Erie County Is Offering 3 Free Rabies Vaccine Clinics For Cats And Dogs
Erie County is offering three free rabies clinics to pet owners to help them protect their fur babies. The rabies vaccine clinics are for cats, dogs and ferrets at Orchard Park, Cheektowaga, and Buffalo sites. The first two clinics will be drive-thrus, which the Erie County Department of Health has used for the past two years. The third location, in the Broadway Market, will be a walk-thru only.
Pet Owners In Erie County Can Get Free Rabies Vaccinations At 3 Locations
Saturday, September 10, 9 am to 1 pm
Erie Community College, South Campus
4041 Southwestern Boulevard – Bldg.#7, Orchard Park – drive-thru site.
Saturday, September 24, 9 am to 1 pm
Erie County Emergency and Training Operations Center
3359 Broadway Street (Near Union Rd.), Cheektowaga – drive-thru site.
Saturday, October 8, 9 am to 1 pm
999 Broadway (Parking Ramp-Ground Floor), Buffalo – walk-thru site.
You can register your pet here or call (716) 961-6800.
Requirements for the free clinics:
- You must set up an appointment.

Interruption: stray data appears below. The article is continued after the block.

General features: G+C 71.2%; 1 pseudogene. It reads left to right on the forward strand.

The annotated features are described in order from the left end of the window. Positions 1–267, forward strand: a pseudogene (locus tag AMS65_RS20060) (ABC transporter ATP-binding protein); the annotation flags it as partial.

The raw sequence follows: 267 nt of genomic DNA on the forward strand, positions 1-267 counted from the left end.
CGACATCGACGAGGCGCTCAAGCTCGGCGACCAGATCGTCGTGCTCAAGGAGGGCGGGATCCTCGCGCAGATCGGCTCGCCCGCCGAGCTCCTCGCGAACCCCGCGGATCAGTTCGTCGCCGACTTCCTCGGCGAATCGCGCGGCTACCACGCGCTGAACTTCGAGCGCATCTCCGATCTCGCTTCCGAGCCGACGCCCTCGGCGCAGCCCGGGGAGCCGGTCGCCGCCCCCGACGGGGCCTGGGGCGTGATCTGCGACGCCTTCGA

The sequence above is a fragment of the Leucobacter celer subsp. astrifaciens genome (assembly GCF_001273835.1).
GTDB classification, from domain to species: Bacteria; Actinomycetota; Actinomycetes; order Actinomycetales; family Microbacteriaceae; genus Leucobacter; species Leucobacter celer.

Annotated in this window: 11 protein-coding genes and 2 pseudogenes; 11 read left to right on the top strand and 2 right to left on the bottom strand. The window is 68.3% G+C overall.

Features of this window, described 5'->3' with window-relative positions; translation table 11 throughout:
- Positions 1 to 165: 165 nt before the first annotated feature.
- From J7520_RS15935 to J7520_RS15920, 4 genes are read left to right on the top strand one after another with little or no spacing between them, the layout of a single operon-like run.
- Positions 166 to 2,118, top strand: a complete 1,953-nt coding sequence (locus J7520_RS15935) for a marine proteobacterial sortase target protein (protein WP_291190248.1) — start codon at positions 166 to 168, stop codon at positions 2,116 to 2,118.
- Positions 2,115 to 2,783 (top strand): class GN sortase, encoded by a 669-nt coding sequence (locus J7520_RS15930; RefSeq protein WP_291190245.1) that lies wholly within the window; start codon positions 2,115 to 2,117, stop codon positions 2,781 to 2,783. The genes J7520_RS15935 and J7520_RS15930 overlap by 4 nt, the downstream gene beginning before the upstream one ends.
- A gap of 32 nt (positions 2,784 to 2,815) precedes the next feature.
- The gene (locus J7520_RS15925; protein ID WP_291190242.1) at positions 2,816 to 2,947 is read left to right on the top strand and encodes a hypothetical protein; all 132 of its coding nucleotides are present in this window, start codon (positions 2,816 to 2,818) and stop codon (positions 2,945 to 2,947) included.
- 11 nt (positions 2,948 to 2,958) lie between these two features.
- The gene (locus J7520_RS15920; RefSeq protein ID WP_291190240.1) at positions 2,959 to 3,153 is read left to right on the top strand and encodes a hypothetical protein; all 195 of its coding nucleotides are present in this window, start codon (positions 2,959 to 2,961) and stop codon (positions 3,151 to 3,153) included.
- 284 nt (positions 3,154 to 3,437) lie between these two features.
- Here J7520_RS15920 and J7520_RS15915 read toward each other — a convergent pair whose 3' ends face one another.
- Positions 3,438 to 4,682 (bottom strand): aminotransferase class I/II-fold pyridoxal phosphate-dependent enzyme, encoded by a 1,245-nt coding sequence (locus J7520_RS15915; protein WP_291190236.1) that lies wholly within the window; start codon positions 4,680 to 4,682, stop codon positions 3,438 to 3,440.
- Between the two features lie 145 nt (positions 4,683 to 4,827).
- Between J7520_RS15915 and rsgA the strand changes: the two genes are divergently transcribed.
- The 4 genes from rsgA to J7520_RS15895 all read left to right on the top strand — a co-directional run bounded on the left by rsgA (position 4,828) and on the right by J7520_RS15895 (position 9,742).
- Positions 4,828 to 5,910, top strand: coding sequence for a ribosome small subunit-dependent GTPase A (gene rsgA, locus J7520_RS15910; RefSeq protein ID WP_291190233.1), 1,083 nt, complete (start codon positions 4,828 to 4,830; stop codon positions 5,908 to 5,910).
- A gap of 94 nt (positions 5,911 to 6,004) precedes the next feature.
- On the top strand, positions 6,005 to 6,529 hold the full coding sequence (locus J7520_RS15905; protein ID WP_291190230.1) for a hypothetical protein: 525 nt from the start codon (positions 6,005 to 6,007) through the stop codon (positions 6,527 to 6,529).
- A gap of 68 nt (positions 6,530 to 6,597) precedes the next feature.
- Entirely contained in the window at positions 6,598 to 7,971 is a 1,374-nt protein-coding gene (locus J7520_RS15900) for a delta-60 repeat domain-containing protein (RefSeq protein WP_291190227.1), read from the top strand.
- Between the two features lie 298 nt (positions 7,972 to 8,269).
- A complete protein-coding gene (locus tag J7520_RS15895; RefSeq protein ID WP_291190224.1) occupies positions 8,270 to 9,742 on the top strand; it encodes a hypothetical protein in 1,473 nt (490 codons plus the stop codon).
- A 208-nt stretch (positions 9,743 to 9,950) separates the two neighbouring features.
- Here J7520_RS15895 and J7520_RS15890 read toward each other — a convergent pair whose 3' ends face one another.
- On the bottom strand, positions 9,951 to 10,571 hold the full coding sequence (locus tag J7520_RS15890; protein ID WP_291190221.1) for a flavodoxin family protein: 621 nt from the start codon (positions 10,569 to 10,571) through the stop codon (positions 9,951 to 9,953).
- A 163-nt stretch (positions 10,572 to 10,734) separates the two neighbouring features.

- You can bring up to three pets per appointment.
- Cats, dogs and ferrets three months or older are eligible.
- Must bring proof of vaccination for each pet to receive a three-year vaccination certificate or only a one-year certificate will be provided.
- Pet must be on leash with collar (no retractable or extended leases) or in a carrier.
- Limit the number of people in the vehicle.
- Please wear a mask.
According to Erie County Commissioner of Health Dr. Gale Burstein,
Any bite or exposure to the saliva or nerve tissue of any warm-blooded animal, i.e., mammals, can transmit rabies. The rabies virus is 100% fatal to humans if a post-exposure treatment is not given, is given too late, or not given correctly.
Once a person has been exposed to rabies, they will need “post-exposure prophylaxis,” which is four or five doses of rabies vaccine along with immunoglobulin. If it is given in time, it is effective in preventing the person from developing rabies. Dr. Burstein says,
Our environmental health division and epidemiology office are highly experienced in investigating reports we receive from Erie County residents and physicians, and ready to make recommendations about whether or not post-exposure rabies treatment is necessary.